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Triumph Motorcycles Unveils Production Trident 660 And Expected NZ Price

Updated: Oct 31, 2020

Triumph Motorcycles has been teasing us for months with pre-production photos of the upcoming 2021 Trident, and now we finally have our first look at what makes this new Triumph middleweight tick.

Expected to arrive in New Zealand dealers in January as a LAMS only model, the new Trident firmly puts Triumph ownership in the realm of affordability to more riders, with an indicated price of just $12,990. That's $2000 cheaper than Triumph's current entry-level offering, the Street Triple 660 with a lot more modern tech baked in for good measure.

“What we wanted with the new Trident 660 was to give the riders in this really exciting middleweight roadster world all of the things they want from their bike, with a genuine set of real advantages that set a new benchmark for choice, says Triumph Motorcycles chief product officer Steve Sargent.

"From the competitive price to the triple power and performance, plus the benefits of class-leading handling and technology, we believe the Trident 660 is a real milestone in the category and introduces the Triumph brand and the advantages of a triple engine to a whole new generation of riders across the world.”

The new Trident 660 is based around an all-new (according to Triumph) 660cc triple-cylinder engine which in full power trim makes 81hp of peak power at 10,250rpm and is backed by 64Nm of torque which peaks at just 6250rpm. Up to 90% of that torque is available throughout most of the rev-range which should make the new Trident quite a punchy and fun machine to ride.

As expected a low-power version for British A2 licence holders - the UK equivalent of our LAMS restrictions – is also available which sees power drop to 47.8hp at 8750rpm and 51Nm at 5250rpm. Importantly for UK riders, once a rider is fully licenced Triumph has built in the ability to de-restrict the Trident to its full potential at a dealership, though sadly this won’t be an option in New Zealand as LAMS bikes are not legally allowed to be derestricted under current legislation.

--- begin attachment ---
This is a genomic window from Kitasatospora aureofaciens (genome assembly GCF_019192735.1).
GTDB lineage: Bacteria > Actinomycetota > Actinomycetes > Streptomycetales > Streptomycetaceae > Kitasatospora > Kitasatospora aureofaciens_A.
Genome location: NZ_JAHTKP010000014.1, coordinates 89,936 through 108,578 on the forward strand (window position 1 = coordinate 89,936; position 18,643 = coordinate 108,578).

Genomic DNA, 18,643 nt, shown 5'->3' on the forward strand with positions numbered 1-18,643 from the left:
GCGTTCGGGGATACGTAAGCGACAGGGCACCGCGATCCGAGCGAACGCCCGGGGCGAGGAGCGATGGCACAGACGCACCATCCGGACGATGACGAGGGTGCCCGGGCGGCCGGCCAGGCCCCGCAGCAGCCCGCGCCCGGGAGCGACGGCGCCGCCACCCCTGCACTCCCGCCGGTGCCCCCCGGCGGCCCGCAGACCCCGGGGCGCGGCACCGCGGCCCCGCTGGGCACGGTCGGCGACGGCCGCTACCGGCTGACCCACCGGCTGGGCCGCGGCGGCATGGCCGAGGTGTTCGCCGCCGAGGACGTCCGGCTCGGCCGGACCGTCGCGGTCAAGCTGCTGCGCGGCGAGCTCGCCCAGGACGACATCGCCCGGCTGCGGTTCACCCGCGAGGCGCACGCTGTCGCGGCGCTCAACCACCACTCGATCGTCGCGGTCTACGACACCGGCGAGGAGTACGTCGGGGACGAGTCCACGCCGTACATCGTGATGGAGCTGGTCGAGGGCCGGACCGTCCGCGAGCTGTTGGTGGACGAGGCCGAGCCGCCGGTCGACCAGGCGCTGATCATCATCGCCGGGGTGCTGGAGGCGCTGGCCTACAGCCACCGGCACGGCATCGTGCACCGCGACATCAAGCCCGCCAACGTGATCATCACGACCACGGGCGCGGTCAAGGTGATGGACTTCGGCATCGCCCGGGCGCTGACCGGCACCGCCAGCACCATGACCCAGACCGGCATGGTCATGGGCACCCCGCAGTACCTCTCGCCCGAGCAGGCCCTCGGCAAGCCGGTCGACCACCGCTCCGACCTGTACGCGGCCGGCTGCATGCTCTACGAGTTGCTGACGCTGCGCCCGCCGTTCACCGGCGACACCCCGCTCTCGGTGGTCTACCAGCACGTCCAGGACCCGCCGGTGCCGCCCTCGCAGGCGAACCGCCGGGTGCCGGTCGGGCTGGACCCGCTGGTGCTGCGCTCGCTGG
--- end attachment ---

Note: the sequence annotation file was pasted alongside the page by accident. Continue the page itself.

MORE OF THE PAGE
Triumph New Zealand says the power for the NZ LAMS spec Trident will be 53hp at 8750rpm and 59Nm at 5000rpm, which is only a smidge under the horsepower figure of the more expensive and less flashy Street Triple 660 but a better torque number at a lower engine rpm. The Street Triple 660 itself will remain in the range so long as there is demand according to Triumph NZ.

Mated to the new engine is a 6-speed gearbox with slip assist clutch as standard fare, with an up/down quickshifter available as an optional extra – just one of the over 45 official Triumph accessories on offer at launch.

Chassis wise Triumph has designed the Trident with the goal of delivering a confidence-inspiring, agile and fun ride, with a light steering weight, a low seat height of just 805mm and slim width for easy access for a wide range of riders.

Combining a wet weight of just 189kg, all-new tubular steel chassis, an ergonomic set-up designed to suit both experienced and new riders, lightweight 17-inch aluminium spoke wheels and tapered aluminium bars, the Trident is as great to ride as it is to look at.

In the handling department, the Trident is bestowed with a premium Showa suspension set-up. Up the front, the bike is equipped with Showa upside-down separate function forks giving 120mm front wheel travel, while on the rear the Trident features Showa preload-adjustable monoshock suspension unit with linkage. With preload adjustability of the rear suspension and 133.5mm rear wheel travel, the Trident has been set-up to carry a pillion rider whilst maintaining its outstanding handling and exciting riding experience, although pillion grab handles are an optional extra from the base bike.